The necessity for ontopoetic, or being-seeking, inquiry flows from three factors. First, it flows from the nature of arta, the law of being. this law states, as previously explained, that for every interaction involving human, natural, or divine beings there is a network or range of choices or possibilities. These possibilities may be arrayed on a hierarchy from least to most desirable. But this set of possibilities is not necesssarily self-evident.
Nor is the optimal or artagrade selection from among a set of possibilities necessarity a self-evident matter. For the world, and its collection of potentialities, is greater then our knowledge of it. Inquiry is therefore necessairy if we are to discover and enact optimal interaction patterns between beings.
The second reason for onto-poetic inquiry is that our world is characterized increasingly by interconneciton, complexity, and rapid change. The increasing integration of our world in terms of production, communication, consciousness, and cultural excahnge makes the Arta of an interaction ever less likely to be self-evident. This `planetization' process, with its increasing
interconnection of our planet, and the expanding problems and possibilities related to this process, makes the use of being-seeking inquiry increasingly essential.
In a complex world we are apt to be initially unaware of the potential resources, or the potential hazards, for a particular interaction. Only being- seeking inquiry can enable us to effectivly utilize the potentialities, and respect the well-being, of our planet.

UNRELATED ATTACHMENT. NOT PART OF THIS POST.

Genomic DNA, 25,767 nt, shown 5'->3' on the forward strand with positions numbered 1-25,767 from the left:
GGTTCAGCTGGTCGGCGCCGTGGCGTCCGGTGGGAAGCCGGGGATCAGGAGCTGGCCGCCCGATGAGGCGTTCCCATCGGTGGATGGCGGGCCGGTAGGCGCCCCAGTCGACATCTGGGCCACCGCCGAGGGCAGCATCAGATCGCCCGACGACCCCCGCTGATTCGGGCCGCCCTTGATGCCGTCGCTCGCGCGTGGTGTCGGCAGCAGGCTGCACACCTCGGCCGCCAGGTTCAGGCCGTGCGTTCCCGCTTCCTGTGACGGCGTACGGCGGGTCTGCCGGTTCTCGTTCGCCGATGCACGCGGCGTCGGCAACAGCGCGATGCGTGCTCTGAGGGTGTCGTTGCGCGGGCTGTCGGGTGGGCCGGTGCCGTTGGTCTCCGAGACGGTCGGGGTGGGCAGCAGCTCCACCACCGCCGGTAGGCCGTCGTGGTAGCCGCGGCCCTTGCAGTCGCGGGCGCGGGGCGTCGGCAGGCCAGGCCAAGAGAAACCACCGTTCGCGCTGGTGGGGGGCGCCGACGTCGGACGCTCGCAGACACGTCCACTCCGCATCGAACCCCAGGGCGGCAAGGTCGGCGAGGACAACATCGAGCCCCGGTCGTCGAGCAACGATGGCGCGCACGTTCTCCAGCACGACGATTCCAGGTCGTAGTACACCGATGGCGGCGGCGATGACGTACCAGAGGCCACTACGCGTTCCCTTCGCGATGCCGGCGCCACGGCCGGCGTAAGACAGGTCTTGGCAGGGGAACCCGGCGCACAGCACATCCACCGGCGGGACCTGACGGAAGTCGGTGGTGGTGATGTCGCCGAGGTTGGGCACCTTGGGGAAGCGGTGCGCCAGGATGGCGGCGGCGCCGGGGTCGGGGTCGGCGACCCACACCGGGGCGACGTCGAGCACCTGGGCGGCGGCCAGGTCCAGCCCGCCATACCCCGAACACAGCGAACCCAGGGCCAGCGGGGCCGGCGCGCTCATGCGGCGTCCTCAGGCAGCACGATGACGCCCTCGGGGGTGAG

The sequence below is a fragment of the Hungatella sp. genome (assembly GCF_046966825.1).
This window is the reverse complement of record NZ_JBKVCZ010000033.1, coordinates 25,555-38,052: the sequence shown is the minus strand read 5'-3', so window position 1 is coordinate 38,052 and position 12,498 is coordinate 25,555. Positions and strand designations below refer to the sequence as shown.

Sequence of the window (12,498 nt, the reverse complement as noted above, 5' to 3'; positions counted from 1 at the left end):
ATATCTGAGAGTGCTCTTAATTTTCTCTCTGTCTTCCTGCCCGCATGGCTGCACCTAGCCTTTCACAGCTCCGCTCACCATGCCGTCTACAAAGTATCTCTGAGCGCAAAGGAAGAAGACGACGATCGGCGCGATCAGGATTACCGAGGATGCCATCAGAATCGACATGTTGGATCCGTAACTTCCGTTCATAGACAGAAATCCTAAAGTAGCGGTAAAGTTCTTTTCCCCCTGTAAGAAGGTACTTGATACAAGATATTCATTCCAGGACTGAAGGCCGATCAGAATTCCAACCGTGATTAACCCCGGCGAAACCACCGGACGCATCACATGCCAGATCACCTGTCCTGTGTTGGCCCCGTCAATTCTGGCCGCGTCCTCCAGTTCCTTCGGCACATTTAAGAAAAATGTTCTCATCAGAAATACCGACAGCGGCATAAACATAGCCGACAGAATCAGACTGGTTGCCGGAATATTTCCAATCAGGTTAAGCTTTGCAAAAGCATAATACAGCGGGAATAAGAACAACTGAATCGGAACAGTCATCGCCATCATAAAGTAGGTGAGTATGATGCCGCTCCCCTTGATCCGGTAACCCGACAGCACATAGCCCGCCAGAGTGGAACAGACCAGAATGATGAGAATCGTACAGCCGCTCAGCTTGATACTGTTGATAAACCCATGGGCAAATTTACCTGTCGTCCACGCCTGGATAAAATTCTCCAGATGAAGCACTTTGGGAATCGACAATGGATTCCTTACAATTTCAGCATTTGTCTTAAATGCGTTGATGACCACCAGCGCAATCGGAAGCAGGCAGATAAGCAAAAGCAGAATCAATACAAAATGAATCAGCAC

The third reason for onto-poetic inquiry is `diremption' or `fragmentation'. By `diremption' or `fragmentation', I mean the fragmentation of our relationships to the other human beings, natural beings, and - if we believe in hem - also to the divine beings resulting from the present stage of `economic culture'
based on market-place relationships on our planet.
This fragmentation or diremption is a condition in which we and the other beings of the world are not able - or at least not optimally able - to work together to promote one another's beings. Factors ranging from our emotional and spiritual structures, to patriarchal or racist attitudes, to culture clash due to different ethnic or sub-cultural backgrounds, to ingrained and unnecessarily devisive communication styles, to the pursuit of seperate carreer tracks in the market place, to simply living in different areas of the community, all act as barriers to effectivly working together to promote one another's being Only
conscious inquiry into how to counteract these centrifugal forces which are tearing us and our world apart can prevent disaster.
These three factors - the search for arta, the planetization and
complexification of the world, and the diremption or fragmentation of our relationships - point to the need for a new kind of inquiry. This kind of inquiry, which I call `onto-poetic inquiry' or `being-seeking inquiry', is the practice of discovering and enacting interaction patterns through which we can work together to promote one another's being.
Specific inquiry procedures for Stewards groups seeking to work
together to care for one another and the Earth can be found in
the section on inquiry in `The Stewards Code: Building A future Together'